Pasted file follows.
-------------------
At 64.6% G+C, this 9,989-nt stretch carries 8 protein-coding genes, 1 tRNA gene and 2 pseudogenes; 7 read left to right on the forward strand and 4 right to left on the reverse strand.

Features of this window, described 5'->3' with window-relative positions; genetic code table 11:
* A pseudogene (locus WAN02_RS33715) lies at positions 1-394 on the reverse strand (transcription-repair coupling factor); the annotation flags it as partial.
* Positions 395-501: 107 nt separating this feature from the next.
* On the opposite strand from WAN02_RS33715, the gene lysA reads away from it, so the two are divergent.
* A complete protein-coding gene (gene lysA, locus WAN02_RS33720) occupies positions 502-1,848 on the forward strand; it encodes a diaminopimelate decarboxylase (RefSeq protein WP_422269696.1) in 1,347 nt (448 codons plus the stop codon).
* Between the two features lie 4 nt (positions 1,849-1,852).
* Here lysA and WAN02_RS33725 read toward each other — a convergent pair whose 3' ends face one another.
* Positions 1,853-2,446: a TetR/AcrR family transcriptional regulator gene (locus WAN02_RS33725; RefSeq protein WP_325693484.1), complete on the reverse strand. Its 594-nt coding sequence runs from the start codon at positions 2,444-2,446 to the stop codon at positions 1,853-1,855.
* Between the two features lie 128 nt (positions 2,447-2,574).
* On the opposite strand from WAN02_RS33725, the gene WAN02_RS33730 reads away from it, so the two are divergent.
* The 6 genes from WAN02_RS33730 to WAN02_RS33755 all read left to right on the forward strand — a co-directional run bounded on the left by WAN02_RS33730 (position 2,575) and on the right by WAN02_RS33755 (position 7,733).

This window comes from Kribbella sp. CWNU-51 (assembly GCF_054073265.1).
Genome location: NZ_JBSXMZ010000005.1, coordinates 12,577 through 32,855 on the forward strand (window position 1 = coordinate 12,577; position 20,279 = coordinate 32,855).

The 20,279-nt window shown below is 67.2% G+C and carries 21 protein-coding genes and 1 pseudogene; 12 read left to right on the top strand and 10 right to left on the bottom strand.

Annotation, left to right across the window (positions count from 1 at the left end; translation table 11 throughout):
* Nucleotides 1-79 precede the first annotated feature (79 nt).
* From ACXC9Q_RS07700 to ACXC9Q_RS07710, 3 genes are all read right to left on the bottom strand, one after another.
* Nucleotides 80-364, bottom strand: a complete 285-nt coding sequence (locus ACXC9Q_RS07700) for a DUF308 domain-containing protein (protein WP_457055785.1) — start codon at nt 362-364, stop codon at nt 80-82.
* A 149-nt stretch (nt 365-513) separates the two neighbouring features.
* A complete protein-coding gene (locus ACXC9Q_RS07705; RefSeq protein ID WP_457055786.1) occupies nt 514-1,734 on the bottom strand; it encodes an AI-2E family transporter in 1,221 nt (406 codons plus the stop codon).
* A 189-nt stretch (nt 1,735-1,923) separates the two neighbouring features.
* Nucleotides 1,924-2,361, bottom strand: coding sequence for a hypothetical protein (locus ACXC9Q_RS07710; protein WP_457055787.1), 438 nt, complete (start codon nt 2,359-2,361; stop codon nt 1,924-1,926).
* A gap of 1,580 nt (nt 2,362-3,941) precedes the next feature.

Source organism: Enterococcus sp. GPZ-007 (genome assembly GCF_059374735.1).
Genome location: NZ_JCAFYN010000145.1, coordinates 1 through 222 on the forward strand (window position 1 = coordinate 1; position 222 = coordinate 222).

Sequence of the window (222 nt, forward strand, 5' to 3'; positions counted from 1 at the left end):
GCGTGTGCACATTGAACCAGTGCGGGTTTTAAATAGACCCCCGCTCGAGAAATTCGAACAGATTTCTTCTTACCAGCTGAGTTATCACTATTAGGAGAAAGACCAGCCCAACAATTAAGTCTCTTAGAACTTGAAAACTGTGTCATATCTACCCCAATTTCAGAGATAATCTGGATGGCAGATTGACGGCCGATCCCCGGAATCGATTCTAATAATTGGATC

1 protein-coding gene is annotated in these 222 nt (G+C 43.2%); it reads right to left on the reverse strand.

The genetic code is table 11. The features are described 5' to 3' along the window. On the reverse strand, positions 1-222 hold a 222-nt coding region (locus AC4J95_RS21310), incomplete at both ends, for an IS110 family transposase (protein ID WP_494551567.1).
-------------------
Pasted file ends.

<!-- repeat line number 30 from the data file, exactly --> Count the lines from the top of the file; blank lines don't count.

The genetic code is table 11. The features are described 5' to 3' along the window. On the reverse strand, positions 1-222 hold a 222-nt coding region (locus AC4J95_RS21310), incomplete at both ends, for an IS110 family transposase (protein ID WP_494551567.1).